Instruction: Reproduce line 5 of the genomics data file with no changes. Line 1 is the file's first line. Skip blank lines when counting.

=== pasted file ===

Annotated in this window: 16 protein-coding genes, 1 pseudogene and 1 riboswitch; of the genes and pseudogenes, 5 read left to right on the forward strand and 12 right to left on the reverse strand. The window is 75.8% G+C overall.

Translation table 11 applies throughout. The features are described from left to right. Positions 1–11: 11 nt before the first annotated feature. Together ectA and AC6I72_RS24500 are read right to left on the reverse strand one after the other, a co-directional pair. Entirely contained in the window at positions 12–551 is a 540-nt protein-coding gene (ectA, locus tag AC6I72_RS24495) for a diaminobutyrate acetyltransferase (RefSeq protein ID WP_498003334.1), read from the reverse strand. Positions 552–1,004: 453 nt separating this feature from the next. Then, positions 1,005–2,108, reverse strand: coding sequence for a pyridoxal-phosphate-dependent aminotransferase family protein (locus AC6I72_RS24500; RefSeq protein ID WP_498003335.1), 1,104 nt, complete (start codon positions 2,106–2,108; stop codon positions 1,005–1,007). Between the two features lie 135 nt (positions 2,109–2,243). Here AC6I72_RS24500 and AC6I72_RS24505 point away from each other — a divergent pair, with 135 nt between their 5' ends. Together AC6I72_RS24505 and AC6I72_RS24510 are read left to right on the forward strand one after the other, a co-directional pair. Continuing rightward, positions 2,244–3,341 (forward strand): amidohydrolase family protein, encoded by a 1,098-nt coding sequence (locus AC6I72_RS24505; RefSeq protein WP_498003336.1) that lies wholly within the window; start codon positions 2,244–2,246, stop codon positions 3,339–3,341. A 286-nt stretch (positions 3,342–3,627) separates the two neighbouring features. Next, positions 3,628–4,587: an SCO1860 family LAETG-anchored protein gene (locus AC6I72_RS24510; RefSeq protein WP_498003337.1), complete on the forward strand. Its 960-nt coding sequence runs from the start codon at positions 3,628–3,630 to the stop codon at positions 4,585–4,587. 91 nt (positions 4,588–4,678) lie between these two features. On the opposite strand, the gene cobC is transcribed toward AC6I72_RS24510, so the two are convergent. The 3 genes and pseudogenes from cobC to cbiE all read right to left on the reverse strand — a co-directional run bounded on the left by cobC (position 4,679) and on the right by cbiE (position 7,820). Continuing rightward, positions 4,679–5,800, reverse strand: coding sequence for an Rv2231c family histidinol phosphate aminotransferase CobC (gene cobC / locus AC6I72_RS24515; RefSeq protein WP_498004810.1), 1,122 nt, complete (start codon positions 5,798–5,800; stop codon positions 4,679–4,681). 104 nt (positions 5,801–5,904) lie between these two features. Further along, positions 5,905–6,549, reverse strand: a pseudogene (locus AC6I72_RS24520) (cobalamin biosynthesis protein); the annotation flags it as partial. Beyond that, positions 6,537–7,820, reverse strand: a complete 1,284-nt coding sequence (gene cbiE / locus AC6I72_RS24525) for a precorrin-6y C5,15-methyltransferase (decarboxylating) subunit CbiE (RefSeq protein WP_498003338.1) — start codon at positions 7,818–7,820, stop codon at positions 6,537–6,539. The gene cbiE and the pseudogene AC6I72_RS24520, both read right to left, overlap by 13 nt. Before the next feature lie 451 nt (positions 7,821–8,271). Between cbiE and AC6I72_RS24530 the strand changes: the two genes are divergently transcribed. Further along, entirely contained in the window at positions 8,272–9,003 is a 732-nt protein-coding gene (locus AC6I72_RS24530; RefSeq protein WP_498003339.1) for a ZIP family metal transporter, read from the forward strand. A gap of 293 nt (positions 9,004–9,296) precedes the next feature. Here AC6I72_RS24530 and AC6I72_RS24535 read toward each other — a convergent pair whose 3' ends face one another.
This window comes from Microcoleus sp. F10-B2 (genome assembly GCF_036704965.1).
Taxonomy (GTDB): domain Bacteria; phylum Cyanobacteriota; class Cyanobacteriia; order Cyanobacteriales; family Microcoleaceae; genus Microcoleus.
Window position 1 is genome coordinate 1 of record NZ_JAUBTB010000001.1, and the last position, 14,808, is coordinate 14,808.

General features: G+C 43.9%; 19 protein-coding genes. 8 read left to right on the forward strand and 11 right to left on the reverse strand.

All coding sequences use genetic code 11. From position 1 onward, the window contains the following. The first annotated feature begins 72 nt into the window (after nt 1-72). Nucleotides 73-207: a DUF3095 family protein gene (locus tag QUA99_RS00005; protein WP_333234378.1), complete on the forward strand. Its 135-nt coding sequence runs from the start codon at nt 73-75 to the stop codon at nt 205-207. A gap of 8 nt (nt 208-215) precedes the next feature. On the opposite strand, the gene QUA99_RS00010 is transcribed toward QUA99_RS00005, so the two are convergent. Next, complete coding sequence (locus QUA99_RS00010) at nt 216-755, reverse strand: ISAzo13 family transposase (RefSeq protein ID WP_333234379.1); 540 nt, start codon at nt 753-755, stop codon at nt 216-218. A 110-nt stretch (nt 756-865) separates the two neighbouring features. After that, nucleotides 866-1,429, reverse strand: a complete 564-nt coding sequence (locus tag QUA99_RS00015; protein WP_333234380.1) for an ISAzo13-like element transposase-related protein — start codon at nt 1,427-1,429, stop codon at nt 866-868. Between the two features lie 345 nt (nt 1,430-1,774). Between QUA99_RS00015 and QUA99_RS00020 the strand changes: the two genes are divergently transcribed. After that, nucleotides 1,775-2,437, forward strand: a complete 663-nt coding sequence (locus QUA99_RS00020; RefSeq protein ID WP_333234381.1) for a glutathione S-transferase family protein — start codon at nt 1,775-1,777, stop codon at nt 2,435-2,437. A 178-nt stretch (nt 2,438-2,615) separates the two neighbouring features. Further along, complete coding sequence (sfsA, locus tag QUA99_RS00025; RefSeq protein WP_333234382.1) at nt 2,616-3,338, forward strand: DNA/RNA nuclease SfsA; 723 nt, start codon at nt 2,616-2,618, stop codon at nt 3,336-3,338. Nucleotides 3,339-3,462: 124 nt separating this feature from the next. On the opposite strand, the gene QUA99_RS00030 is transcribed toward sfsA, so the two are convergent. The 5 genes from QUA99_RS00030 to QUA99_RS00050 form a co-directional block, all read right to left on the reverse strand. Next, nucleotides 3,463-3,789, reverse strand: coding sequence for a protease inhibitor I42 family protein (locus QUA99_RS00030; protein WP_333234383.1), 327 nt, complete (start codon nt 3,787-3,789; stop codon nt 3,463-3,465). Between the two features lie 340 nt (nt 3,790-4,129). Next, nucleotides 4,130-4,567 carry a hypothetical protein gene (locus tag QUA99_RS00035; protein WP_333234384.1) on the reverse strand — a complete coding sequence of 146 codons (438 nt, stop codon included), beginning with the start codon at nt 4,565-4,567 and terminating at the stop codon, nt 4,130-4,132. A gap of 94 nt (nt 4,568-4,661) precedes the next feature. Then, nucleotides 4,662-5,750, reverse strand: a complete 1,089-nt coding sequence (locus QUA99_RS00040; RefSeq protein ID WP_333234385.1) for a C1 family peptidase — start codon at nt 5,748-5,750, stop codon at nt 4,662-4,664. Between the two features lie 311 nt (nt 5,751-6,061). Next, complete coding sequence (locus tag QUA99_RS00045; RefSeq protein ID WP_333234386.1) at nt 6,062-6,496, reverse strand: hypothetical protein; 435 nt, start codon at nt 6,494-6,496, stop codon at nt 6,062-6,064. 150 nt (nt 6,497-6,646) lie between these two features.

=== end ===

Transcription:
Window position 1 is genome coordinate 1 of record NZ_JAUBTB010000001.1, and the last position, 14,808, is coordinate 14,808.